“There has to be a recommendation of constituent assembly and, secondly, it has to be before the president decides to abrogate the provision. Therefore, to say this recommendation is just an opinion and not binding is not correct,” the bench said.
Venkataramani submitted it is just a recommendation and a recommendatory role was assigned to the constituent assembly of Jammu and Kashmir to ensure that the integration process was completed.
“So what is the sequitur (a logical conclusion)? Are you contending that this is purely recommendatory and therefore absence of recommendation (of the constituent assembly) does not make a difference? Is this your contention?” the CJI asked.
Mehta, intervened and said, “A President of India being bound by a body solely outside the Constitution of India (the J-K constituent assembly) may not perhaps be the correct interpretation of our Constitution. That is, if it says yes, the President can do it, and if it says no, the President cannot do it. The Constitution of Jammu and Kashmir is outside and beyond our Constitution of India”.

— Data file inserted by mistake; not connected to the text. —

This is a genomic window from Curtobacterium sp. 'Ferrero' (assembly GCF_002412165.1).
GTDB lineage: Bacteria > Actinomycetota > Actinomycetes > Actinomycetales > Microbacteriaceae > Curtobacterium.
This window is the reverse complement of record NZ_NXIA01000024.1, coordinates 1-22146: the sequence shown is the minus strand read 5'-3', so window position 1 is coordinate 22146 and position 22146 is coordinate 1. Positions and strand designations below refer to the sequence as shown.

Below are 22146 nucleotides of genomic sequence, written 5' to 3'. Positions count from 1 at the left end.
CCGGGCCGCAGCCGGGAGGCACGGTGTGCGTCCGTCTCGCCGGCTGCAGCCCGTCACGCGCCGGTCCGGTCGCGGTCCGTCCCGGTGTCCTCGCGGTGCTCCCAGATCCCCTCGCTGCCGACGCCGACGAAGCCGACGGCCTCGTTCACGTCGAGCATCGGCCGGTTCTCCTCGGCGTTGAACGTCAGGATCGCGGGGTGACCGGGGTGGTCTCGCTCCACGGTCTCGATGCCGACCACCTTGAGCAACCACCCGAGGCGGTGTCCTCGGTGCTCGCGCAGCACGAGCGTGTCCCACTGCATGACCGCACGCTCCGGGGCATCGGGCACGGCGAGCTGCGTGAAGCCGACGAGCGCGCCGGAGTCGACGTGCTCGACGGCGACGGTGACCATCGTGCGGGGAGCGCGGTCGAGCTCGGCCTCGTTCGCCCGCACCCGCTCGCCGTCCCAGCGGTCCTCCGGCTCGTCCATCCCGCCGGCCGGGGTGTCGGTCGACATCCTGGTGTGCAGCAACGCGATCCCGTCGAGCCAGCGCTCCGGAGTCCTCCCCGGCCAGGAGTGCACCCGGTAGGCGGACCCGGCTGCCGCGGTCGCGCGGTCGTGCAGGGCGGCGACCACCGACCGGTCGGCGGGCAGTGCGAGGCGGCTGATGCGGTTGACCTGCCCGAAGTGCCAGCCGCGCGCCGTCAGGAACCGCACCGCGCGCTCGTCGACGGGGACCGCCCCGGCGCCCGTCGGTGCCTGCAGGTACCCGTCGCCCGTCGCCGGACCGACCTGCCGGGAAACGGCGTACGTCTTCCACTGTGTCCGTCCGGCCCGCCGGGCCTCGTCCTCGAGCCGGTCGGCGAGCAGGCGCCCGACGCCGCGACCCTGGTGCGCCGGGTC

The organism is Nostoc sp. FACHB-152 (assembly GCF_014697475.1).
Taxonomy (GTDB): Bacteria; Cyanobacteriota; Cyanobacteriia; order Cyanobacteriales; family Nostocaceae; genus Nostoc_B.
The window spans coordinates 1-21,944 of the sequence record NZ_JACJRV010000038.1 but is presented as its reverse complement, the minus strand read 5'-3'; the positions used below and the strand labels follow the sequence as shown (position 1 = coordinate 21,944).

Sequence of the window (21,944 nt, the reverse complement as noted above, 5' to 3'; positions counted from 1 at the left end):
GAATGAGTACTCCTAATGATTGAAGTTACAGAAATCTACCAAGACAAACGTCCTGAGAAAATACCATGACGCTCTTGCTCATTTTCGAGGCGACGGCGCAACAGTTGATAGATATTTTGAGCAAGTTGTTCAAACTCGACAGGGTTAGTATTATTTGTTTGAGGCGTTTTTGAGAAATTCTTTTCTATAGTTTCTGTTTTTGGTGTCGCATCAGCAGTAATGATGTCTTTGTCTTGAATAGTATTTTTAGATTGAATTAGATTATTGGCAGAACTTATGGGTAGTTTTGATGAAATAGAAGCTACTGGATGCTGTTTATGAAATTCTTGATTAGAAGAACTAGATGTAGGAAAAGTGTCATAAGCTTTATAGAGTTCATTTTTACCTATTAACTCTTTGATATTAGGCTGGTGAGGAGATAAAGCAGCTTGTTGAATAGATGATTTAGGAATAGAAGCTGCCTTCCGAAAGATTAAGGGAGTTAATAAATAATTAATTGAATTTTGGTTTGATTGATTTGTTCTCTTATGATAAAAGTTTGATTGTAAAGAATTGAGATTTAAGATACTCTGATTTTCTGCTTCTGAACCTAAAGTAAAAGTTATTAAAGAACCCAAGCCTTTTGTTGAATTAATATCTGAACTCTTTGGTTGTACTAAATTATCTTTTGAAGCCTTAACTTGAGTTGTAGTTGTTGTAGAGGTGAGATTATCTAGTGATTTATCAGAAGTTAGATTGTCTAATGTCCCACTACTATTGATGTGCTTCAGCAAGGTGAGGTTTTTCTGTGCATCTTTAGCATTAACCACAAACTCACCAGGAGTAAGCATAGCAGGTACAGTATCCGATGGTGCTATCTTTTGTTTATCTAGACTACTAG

However, the bench disagreed with Mehta’s contention and said from the plain reading of Article 370, it appears that the Constituent Assembly of Jammu and Kashmir was given overriding powers in respect of the state government, as the matters were to be placed before the CA for approval, if concurrence or consultation had been obtained before it came into existence.
Justice Khanna said, “When Article 370 itself refers to constituent assembly, you cannot say that it is outside the Constitution of India. It is within the constitutional framework because it refers to it. Yes, your argument about what will happen once constituent assembly does not exist, is something which we will have to examine with regard to the procedure you have adopted.”
The hearing remained inconclusive and will resume on Thursday.
Several petitions challenging the abrogation of the provisions of Article 370 and the Jammu and Kashmir Reorganisation Act, 2019, which split the erstwhile state into two union territories – Jammu and Kashmir, and Ladakh – were referred to a Constitution bench in 2019.